NASA has made great strides in its project aimed at sending actual astronauts to Mars for the first time in history. The one major obstacle it has yet to overcome? Radiation.
Radiation in deep space, in the form of Galactic Cosmic Rays (GCR), is so strong that exposed astronauts would be at high risk for diseases like cancer after exposure for approximately 150 days.
Astronauts stationed on the International Space Station, for example, are protected from GCRs by Earth’s magnetic field. Unfortunately, this protective layer only extends out to about 27,000 miles above the surface of the planet. Mars is roughly 140 million miles farther (or 243 days of radiation exposure, one-way).
Apparently at an R&D dead-end, NASA has turned to crowd-sourcing for some new solutions – offering up to $29,000 to anyone who can figure out a way to get astronauts safely to Mars without harmful exposure to radiation.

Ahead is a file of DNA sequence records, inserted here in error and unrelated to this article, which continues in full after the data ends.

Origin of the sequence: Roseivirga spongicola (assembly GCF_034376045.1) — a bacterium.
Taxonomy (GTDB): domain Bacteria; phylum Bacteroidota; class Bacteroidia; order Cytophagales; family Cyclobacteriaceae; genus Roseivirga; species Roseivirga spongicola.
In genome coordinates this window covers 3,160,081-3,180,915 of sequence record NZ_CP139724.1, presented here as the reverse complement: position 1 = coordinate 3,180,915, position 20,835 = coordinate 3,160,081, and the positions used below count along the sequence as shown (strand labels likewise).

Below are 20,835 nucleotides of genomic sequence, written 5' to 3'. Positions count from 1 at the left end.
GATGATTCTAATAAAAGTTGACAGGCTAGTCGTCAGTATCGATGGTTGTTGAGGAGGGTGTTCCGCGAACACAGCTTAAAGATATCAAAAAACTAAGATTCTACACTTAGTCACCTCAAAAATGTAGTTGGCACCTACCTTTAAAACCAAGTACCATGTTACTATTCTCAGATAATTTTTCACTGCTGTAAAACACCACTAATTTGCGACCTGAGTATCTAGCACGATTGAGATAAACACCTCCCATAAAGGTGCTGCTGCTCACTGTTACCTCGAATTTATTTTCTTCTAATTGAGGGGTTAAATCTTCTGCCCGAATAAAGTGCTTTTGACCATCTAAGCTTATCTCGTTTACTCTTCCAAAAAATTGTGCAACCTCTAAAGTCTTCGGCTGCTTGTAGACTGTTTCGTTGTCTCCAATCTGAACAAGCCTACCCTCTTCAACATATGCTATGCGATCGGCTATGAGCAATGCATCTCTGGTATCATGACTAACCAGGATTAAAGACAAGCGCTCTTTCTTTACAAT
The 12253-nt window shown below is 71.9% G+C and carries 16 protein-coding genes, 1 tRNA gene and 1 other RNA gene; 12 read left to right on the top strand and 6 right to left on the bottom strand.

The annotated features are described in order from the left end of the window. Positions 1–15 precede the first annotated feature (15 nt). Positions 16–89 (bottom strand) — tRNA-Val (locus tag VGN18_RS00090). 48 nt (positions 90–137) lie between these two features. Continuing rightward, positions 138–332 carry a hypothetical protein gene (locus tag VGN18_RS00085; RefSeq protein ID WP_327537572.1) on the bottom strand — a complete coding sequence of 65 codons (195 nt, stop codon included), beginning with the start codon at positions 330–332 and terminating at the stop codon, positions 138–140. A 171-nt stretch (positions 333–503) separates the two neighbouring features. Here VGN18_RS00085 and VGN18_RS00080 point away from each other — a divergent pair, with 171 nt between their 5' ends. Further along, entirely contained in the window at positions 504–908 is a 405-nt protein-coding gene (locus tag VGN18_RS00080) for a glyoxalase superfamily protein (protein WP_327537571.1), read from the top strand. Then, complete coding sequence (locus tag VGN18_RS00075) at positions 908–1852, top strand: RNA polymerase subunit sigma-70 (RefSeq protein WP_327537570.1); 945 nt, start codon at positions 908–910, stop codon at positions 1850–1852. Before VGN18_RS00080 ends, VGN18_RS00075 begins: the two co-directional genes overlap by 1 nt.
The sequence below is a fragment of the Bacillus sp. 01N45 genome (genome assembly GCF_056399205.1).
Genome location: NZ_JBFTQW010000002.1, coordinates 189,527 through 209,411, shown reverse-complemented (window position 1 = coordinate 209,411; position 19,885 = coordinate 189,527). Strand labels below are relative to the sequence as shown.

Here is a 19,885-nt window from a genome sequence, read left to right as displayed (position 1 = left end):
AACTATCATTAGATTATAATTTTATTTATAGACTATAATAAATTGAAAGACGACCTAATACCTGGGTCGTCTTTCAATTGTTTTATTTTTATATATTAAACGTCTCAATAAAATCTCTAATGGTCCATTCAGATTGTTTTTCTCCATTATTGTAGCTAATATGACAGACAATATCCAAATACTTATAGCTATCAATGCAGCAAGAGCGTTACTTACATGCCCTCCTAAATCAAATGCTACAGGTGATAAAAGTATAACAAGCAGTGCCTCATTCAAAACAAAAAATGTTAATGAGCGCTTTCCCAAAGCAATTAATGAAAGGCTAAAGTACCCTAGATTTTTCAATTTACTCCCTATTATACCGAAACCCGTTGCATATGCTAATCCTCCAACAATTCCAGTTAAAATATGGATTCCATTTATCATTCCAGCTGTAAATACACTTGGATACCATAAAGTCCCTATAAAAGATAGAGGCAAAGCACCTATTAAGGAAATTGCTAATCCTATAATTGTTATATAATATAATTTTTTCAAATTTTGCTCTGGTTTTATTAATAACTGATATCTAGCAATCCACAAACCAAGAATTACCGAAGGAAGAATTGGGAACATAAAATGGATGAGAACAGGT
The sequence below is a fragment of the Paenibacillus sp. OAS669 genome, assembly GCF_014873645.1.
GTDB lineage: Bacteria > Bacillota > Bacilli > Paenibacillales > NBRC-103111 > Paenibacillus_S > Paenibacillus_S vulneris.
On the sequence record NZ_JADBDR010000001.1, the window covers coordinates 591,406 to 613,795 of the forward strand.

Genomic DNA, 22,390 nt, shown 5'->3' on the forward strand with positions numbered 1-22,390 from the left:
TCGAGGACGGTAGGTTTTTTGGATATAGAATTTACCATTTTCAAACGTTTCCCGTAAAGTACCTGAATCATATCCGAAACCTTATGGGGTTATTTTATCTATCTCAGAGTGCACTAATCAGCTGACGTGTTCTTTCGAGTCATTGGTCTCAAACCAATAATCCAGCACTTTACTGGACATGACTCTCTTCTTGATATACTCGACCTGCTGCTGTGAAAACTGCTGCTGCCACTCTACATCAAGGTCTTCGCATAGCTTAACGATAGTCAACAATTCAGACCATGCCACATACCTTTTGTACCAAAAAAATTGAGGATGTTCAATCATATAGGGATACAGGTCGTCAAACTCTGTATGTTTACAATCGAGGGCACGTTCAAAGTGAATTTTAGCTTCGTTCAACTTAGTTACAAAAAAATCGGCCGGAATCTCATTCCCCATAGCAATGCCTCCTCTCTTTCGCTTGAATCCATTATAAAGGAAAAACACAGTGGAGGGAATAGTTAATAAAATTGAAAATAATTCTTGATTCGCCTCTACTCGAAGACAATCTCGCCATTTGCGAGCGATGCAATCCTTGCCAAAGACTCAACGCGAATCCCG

The challenge was announced on April 29 through the crowd-sourcing platform, InnoCentive.
The only time that NASA astronauts have left earth’s protective atmosphere was during the Apollo mission, which lasted only a few days, and therefore didn’t pose much of a health risk. This leaves the organization with mostly theoretical knowledge of space radiation’s negative effects on a crew’s long-term health.
Since 2008, a concerted effort on the part of scientists worldwide has been trying to study the exact effects of space radiation on the human body. When mice were blasted with similar types of radiation, it caused severe brain inflammation, which reduced the their cognitive functions including learning and memory.
This is only one of a series of crowd-sourced projects created by NASA on the InnoCentive platform. It is uncertain why the federally-funded organization with a budget of $18 billion (in 2015) is offering such a pathetic sum of money to someone capable of changing the future of human scientific knowledge.